The initial public offering (IPO) of the international e-commerce company Alibaba recently attracted a lot of attention -- not to mention a couple billion dollars of investment money. This might be OK if it were an isolated occurrence, but lately there has been a flurry of IPOs -- and they make me feel a little itchy about the investment environment.

I understand the principle that growing companies opening themselves up to new sources of capital is one way the economy grows. However, when investors go overboard for IPOs -- either by overpaying for specific stocks or supporting too many new issues at once -- it raises questions about both individual stocks and the market as a whole.

What kind of questions? Well, here are nine things that IPOs make me wonder:

  1. Is it just a status buy? The clamor to get in on IPOs reminds me of the lines of people outside a store waiting to buy some fad toy. You have to wonder how many of these people are making independent assessments of value, as opposed to just trying to capture the status of being one of the first to own a much-hyped introduction -- in effect, people who are just lining up because everyone else is lining up. I don't see much utility in going to great lengths to own something a little earlier than everyone else, and I also know that kind of hype can obscure the questionable worth of these fads. After all, do Cabbage Patch dolls really seem worth all the fuss in retrospect? Or, to ask about a more recent example, how's that Groupon stock doing?
  2. Raising cash or cashing out? Publicly, companies issuing stock talk about raising capital so they can continue to invest in the business plan. Privately, the owners of those companies talk about creating liquidity -- a smooth way of saying they are giving themselves a means of cashing out while the company is still worth something. Trying to figure out whether a management group is really raising cash or cashing out leads me to ask this next question.
  3. Raising cash for what? Given the magnitude of the capital being raised, there should be some pretty extensive expansion/upgrading plan for how to use that money to grow the company. If you don't see a plan commensurate with the amount of money being raised by an IPO, you have a right to question the motives of management.
  4. Can entrepreneurs and public shareholders get along? Entrepreneurs are often stubborn, long-term thinkers who would rather pour profits into the next idea than simply bank the profits from their successes. That's why some of them make a huge difference to the economy and society -- and also why many others eventually fail. Once a company goes public, there is a natural friction between this kind of risk-taking, long-range thinking and the demand of shareholders for positive quarterly results.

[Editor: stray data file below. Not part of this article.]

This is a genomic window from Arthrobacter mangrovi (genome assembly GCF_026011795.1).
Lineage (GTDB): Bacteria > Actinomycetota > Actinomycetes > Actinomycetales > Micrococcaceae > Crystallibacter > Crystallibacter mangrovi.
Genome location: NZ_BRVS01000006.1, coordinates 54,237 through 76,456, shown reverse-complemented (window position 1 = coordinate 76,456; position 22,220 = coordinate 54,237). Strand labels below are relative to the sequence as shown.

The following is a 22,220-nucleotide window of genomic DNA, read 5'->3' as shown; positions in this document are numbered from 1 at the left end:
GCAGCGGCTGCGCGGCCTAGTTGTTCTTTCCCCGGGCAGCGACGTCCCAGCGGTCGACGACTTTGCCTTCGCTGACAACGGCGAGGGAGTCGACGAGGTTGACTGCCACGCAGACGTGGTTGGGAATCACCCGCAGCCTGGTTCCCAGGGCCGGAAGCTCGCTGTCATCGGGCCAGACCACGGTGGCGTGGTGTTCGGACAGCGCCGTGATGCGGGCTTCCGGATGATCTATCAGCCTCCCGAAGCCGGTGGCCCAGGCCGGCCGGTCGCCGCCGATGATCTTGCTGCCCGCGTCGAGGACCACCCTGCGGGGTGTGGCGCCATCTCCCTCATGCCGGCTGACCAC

5. What's the incentive now? The classic start-up fantasy is that a small group of young, hungry entrepreneurs working out of a garage somewhere goes on to become instant billionaires on the day of their IPO. The question is, once they have achieved that fantasy, how many of them can stay hungry about their work?
  6. Is the earnings multiple justified? You may love a company's products and the way it does business, but that does not mean it's worth the price once the stock gets driven up by IPO hype. Alibaba, for example, was recently selling for just over 40 times its annual earnings. That means it would take you 40 years to earn back each dollar you invest, unless the company's earnings grow into that price level -- which leads me to another question....
  7. How does this impact the earnings growth rate? An essential part of IPO hype is the growth story -- imagining what the company will become if it can simply continue its impressive rate of growth to date. The problem is, given the scale necessary to be considered ready for an IPO, and the investment implicit in raising that much capital, continuing that growth rate for years and years becomes problematical. Mature companies simply don't have the opportunity to match the growth rate of new start-ups.
  8. Will there be a better buying opportunity in the near future? If you still like the company, consider whether there might be a better buying opportunity after the initial hype has died down -- either when the stock experiences a post-offering slump or during the next broad market downturn.
  9. Has indiscriminate investing taken over? This is the bigger-picture question, about the state of the market as a whole when IPOs start to pop like popcorn. In that environment, are people still thinking of companies as an earnings mechanism designed to pay a return to shareholders, or are they just buying stocks like lottery tickets?

None of this is meant to imply that you should not invest in IPOs, but you should ask yourself some tough questions before you do.

This article originally appeared on fivecentnickel.com.

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